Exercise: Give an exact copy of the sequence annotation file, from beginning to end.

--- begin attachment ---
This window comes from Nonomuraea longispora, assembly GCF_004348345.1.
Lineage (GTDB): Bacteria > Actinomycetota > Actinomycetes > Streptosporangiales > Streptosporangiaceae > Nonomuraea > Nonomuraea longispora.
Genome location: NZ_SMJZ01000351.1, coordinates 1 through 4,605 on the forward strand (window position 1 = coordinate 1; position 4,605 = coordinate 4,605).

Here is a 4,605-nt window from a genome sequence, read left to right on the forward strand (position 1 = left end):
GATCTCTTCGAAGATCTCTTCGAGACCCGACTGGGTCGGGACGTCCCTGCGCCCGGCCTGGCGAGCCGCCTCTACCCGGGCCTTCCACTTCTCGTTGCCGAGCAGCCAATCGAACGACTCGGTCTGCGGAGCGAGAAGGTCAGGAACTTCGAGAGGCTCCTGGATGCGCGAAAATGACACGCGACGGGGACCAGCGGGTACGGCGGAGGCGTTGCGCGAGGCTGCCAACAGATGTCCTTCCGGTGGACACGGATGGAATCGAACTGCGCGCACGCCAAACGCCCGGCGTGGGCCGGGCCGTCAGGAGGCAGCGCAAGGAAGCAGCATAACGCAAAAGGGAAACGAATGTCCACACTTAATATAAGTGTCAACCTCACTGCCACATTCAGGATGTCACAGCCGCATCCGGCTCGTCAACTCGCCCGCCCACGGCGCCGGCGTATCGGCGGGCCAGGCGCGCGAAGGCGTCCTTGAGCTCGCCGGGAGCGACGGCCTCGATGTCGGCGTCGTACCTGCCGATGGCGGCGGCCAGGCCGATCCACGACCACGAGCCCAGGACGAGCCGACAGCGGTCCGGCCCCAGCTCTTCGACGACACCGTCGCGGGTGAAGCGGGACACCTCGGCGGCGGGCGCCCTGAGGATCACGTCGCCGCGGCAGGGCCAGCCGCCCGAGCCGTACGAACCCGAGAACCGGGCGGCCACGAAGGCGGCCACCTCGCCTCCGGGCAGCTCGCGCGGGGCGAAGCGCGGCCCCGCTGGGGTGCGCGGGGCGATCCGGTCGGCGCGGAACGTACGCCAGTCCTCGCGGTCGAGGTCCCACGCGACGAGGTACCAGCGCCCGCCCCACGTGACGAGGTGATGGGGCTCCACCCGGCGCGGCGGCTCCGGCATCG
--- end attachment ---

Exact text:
This window comes from Nonomuraea longispora, assembly GCF_004348345.1.
Lineage (GTDB): Bacteria > Actinomycetota > Actinomycetes > Streptosporangiales > Streptosporangiaceae > Nonomuraea > Nonomuraea longispora.
Genome location: NZ_SMJZ01000351.1, coordinates 1 through 4,605 on the forward strand (window position 1 = coordinate 1; position 4,605 = coordinate 4,605).

Here is a 4,605-nt window from a genome sequence, read left to right on the forward strand (position 1 = left end):
GATCTCTTCGAAGATCTCTTCGAGACCCGACTGGGTCGGGACGTCCCTGCGCCCGGCCTGGCGAGCCGCCTCTACCCGGGCCTTCCACTTCTCGTTGCCGAGCAGCCAATCGAACGACTCGGTCTGCGGAGCGAGAAGGTCAGGAACTTCGAGAGGCTCCTGGATGCGCGAAAATGACACGCGACGGGGACCAGCGGGTACGGCGGAGGCGTTGCGCGAGGCTGCCAACAGATGTCCTTCCGGTGGACACGGATGGAATCGAACTGCGCGCACGCCAAACGCCCGGCGTGGGCCGGGCCGTCAGGAGGCAGCGCAAGGAAGCAGCATAACGCAAAAGGGAAACGAATGTCCACACTTAATATAAGTGTCAACCTCACTGCCACATTCAGGATGTCACAGCCGCATCCGGCTCGTCAACTCGCCCGCCCACGGCGCCGGCGTATCGGCGGGCCAGGCGCGCGAAGGCGTCCTTGAGCTCGCCGGGAGCGACGGCCTCGATGTCGGCGTCGTACCTGCCGATGGCGGCGGCCAGGCCGATCCACGACCACGAGCCCAGGACGAGCCGACAGCGGTCCGGCCCCAGCTCTTCGACGACACCGTCGCGGGTGAAGCGGGACACCTCGGCGGCGGGCGCCCTGAGGATCACGTCGCCGCGGCAGGGCCAGCCGCCCGAGCCGTACGAACCCGAGAACCGGGCGGCCACGAAGGCGGCCACCTCGCCTCCGGGCAGCTCGCGCGGGGCGAAGCGCGGCCCCGCTGGGGTGCGCGGGGCGATCCGGTCGGCGCGGAACGTACGCCAGTCCTCGCGGTCGAGGTCCCACGCGACGAGGTACCAGCGCCCGCCCCACGTGACGAGGTGATGGGGCTCCACCCGGCGCGGCGGCTCCGGCATCG